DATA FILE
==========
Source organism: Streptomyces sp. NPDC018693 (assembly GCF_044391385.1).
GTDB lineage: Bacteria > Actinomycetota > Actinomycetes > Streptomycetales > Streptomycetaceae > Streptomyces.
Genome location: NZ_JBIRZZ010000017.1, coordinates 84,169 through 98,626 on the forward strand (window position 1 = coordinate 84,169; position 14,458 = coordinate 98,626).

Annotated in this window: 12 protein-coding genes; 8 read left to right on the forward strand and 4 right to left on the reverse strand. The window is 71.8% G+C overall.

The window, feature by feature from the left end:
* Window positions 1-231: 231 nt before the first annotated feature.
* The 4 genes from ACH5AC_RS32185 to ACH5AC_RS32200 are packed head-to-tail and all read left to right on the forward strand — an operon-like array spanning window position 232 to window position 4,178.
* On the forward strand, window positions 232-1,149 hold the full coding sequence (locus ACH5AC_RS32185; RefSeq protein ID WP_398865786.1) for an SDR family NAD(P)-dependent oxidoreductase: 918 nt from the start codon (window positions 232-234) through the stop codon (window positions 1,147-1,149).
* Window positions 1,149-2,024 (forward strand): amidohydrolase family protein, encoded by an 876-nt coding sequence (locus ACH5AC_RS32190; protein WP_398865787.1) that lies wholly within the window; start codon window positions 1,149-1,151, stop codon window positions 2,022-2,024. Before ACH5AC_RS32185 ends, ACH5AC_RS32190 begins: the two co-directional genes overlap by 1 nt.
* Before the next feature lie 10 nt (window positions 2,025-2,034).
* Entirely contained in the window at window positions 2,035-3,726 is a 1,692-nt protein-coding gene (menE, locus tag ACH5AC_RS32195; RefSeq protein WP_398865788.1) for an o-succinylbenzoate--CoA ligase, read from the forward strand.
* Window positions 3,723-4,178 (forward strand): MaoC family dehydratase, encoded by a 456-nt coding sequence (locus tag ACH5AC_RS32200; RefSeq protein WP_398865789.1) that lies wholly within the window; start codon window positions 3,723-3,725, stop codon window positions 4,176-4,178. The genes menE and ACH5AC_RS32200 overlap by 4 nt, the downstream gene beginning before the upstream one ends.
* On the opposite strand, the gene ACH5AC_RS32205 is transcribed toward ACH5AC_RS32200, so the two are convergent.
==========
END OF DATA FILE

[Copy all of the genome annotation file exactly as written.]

Source organism: Streptomyces sp. NPDC018693 (assembly GCF_044391385.1).
GTDB lineage: Bacteria > Actinomycetota > Actinomycetes > Streptomycetales > Streptomycetaceae > Streptomyces.
Genome location: NZ_JBIRZZ010000017.1, coordinates 84,169 through 98,626 on the forward strand (window position 1 = coordinate 84,169; position 14,458 = coordinate 98,626).

Annotated in this window: 12 protein-coding genes; 8 read left to right on the forward strand and 4 right to left on the reverse strand. The window is 71.8% G+C overall.

The window, feature by feature from the left end:
* Window positions 1-231: 231 nt before the first annotated feature.
* The 4 genes from ACH5AC_RS32185 to ACH5AC_RS32200 are packed head-to-tail and all read left to right on the forward strand — an operon-like array spanning window position 232 to window position 4,178.
* On the forward strand, window positions 232-1,149 hold the full coding sequence (locus ACH5AC_RS32185; RefSeq protein ID WP_398865786.1) for an SDR family NAD(P)-dependent oxidoreductase: 918 nt from the start codon (window positions 232-234) through the stop codon (window positions 1,147-1,149).
* Window positions 1,149-2,024 (forward strand): amidohydrolase family protein, encoded by an 876-nt coding sequence (locus ACH5AC_RS32190; protein WP_398865787.1) that lies wholly within the window; start codon window positions 1,149-1,151, stop codon window positions 2,022-2,024. Before ACH5AC_RS32185 ends, ACH5AC_RS32190 begins: the two co-directional genes overlap by 1 nt.
* Before the next feature lie 10 nt (window positions 2,025-2,034).
* Entirely contained in the window at window positions 2,035-3,726 is a 1,692-nt protein-coding gene (menE, locus tag ACH5AC_RS32195; RefSeq protein WP_398865788.1) for an o-succinylbenzoate--CoA ligase, read from the forward strand.
* Window positions 3,723-4,178 (forward strand): MaoC family dehydratase, encoded by a 456-nt coding sequence (locus tag ACH5AC_RS32200; RefSeq protein WP_398865789.1) that lies wholly within the window; start codon window positions 3,723-3,725, stop codon window positions 4,176-4,178. The genes menE and ACH5AC_RS32200 overlap by 4 nt, the downstream gene beginning before the upstream one ends.
* On the opposite strand, the gene ACH5AC_RS32205 is transcribed toward ACH5AC_RS32200, so the two are convergent.